Saturday, May 5, 2012

The Inflation Adjustment of Debt

The typical inflation-adjustment of GDP takes the total dollar value of one year's output and converts it to the dollar value of another year. For example, if a basket of goods used to cost $80 but now costs $125, you take GDP now, multiply by 80, and divide by 125 to convert the current value to the value of that other time.

If for another year the basket cost $115, well, multiply that year's GDP by 80 and divide by 115. (Basically, the arithmetic un-distorts output by one year's price level and re-distorts it by a different year's price level. When all the years are distorted by the same price level, economists call that "real" output.)

Using this method, GDP for any set of years can be evaluated as if prices had not changed. That lets you distinguish changes in prices from changes in the amount of stuff we produce, to get a more accurate picture of how output has grown over time.

The GDP Deflator is a series of numbers that are conversion values for a whole series of years. That's where you find values like my examples 80 and 115 and 125, but actual numbers for all the years. So that works.

The thing is, when you look at GDP you're looking at the value of one year's output. It makes sense to use the deflator number for that year when you do the calculation.

But when you look at debt and try to make the same conversion of values, there is a problem. Debt is typically created and accumulated over a number of years rather than a single year. If you look at the debt you have today and this year's deflator number is 125, that's probably not the right number to use for all your debt. Maybe you took on some of that debt last year or the year before that, or the year that the deflator value was 115, or maybe even the year the deflator value was 80. This complicates the calculation.

With GDP, the number is the total value of stuff created on one year. So the standard conversion works fine. But with debt, which accumulates over many years, the standard calculation must give a wrong answer.

In my next few posts, I will consider the inflation adjustment of debt.


Clonal said...


I think we discussed this before. What needs to be adjusted is the cost of servicing debt - which includes interest payments, service charges and the repayment of capital. This still leaves debt accumulation to be accounted for. The accumulated debt when adjusted for GDP will give you an idea of the potential shift of wealth and income from the debtor to the creditor. In other words, it would be a measure (sort of!) of changes in inequality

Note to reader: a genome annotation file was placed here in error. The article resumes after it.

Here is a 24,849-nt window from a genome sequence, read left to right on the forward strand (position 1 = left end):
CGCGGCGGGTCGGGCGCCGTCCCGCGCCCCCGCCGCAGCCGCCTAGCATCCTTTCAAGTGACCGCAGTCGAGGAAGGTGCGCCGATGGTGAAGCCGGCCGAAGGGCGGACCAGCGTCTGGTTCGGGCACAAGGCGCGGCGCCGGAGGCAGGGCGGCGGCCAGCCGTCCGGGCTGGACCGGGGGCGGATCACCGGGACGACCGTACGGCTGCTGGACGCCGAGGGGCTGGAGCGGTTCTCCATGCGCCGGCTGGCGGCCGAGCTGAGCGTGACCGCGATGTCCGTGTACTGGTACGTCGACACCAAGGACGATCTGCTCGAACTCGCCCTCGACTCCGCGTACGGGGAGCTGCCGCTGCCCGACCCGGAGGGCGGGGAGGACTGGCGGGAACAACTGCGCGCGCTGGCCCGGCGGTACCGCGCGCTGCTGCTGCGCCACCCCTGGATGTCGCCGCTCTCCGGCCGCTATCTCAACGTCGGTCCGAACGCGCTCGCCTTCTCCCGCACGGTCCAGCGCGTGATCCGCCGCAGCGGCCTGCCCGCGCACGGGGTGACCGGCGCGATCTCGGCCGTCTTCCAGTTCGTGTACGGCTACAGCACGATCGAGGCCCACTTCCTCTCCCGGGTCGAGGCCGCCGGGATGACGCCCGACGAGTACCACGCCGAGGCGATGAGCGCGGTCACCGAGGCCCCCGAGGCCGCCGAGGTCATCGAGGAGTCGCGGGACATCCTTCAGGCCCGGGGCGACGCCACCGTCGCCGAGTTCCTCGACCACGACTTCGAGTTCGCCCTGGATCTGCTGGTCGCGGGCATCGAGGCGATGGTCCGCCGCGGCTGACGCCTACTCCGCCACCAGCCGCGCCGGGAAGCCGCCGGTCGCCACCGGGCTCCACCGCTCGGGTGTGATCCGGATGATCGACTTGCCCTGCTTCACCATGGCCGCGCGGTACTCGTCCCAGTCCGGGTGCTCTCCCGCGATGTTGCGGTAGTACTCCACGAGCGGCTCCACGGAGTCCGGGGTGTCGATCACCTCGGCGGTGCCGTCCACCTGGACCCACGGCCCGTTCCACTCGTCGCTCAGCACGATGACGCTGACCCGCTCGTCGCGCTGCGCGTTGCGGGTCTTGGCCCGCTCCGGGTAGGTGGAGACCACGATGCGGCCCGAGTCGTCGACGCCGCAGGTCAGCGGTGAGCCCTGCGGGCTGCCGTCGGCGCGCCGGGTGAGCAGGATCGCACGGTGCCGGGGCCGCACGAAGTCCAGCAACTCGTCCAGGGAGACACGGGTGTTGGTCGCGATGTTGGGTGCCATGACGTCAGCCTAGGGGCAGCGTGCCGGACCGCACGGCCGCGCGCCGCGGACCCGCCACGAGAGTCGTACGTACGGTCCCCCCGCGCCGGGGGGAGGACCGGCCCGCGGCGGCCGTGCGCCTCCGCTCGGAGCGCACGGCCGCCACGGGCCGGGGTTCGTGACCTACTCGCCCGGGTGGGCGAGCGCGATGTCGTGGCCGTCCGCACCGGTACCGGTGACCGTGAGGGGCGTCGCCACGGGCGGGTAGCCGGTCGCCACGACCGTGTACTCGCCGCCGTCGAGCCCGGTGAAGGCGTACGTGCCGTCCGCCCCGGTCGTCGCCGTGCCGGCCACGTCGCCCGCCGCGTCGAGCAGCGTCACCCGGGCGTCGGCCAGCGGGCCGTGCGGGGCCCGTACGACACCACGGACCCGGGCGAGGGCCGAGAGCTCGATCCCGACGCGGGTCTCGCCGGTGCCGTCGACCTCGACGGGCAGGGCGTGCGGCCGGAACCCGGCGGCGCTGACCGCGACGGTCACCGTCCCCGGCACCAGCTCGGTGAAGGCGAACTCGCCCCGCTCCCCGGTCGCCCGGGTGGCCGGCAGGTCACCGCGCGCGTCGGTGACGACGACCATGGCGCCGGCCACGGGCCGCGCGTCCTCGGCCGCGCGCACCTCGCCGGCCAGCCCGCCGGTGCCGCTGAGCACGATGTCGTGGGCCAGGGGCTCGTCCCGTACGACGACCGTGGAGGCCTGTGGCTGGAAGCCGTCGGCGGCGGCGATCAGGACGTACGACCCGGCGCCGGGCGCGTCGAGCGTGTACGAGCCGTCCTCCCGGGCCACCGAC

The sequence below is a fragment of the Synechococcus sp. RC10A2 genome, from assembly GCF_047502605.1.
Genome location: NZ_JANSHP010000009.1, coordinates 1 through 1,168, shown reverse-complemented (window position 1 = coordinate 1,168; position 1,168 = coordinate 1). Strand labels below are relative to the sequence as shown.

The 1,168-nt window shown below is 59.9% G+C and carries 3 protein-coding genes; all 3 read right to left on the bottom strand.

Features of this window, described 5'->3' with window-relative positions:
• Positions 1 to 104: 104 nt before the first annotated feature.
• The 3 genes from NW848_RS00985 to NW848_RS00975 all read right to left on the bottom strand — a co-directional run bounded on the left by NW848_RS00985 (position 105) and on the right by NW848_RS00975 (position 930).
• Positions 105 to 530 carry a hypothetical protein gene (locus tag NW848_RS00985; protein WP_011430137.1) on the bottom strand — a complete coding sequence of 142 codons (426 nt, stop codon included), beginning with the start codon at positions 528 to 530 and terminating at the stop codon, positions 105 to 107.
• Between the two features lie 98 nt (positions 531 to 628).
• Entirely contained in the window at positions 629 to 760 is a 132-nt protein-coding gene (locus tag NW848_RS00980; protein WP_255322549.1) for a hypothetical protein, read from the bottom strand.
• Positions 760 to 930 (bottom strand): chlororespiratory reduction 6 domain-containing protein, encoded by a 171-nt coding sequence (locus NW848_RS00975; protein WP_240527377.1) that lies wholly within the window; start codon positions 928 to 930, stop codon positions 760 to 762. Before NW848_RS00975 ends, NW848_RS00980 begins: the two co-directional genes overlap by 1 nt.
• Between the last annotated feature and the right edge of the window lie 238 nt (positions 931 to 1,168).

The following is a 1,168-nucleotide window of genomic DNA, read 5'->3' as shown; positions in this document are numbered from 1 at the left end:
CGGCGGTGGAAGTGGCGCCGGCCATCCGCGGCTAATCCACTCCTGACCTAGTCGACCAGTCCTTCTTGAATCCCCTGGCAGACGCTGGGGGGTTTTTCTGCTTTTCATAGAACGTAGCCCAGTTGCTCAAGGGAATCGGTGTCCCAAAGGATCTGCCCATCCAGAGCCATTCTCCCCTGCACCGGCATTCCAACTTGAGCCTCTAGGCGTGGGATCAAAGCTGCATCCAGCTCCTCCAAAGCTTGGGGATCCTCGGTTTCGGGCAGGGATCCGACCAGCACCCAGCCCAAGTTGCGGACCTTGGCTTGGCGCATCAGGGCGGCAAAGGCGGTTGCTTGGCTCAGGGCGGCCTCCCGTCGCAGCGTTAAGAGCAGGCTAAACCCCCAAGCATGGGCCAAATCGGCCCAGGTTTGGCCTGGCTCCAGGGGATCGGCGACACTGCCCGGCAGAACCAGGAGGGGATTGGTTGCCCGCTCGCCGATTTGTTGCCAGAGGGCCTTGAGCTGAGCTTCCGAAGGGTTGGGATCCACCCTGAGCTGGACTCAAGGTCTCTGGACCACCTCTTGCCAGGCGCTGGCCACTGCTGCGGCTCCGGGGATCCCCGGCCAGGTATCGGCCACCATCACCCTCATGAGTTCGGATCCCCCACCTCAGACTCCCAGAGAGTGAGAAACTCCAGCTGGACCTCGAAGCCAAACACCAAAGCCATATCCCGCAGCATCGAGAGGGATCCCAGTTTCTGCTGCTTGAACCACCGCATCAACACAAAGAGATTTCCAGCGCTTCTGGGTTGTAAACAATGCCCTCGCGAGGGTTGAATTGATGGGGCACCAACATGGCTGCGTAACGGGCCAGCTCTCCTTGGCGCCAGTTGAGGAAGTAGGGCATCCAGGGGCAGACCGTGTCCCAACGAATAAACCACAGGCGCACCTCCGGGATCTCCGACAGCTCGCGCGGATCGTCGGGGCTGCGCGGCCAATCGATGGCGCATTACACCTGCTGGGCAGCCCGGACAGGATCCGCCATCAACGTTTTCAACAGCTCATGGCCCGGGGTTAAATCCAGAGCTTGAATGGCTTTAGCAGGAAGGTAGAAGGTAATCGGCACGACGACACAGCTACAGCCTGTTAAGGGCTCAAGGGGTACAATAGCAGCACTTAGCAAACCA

Clonal said...


You may also want to look at Scott Fullwiler's presentation -
What Should Economists Have Learned from the Crisis?

The Arthurian said...

Clo -- Yes, we most certainly did discuss this before. You introduced me to the concept of inflation-adjusting debt here... I was uncomfortable with the concept, but unclear why. Actually, I think some of my objections then were quite confused.

What it comes down to for me now, as my current series of posts attempt to show, is that the standard calculation used to inflation-adjust GDP (which is a flow) is perfectly appropriate for use also on *deficits* or on changes in debt (which are flows) but not for the multi-year accumulation of debt (which is a stock).

In response to your remarks above, let me be hesitant and careful, and say:

1. I think "the cost of servicing debt" is a current expense, so that it occurs in "nominal" dollars. It seems to me that inflation-adjustment of debt is irrelevant when the concern is "where do I stand now" with my debt obligations.

2. The accumulation of debt is assembled from borrowings made over several years. I think that for the inflation-adjustment calculation to be correct, each year's piece of accumulated debt must be adjusted separately, in order to properly account for the gradual decline of purchasing power in inflationary times.

3. Could you be more specific regarding the "adjustments" you note in your remarks? I bought a house just before some of that double-digit inflation in the 1970s, and as inflation increased my paycheck, my mortgage payment became easier and easier to bear. This strikes me as a 'shift of wealth and income' from the creditor to the debtor, not the other way around as you describe.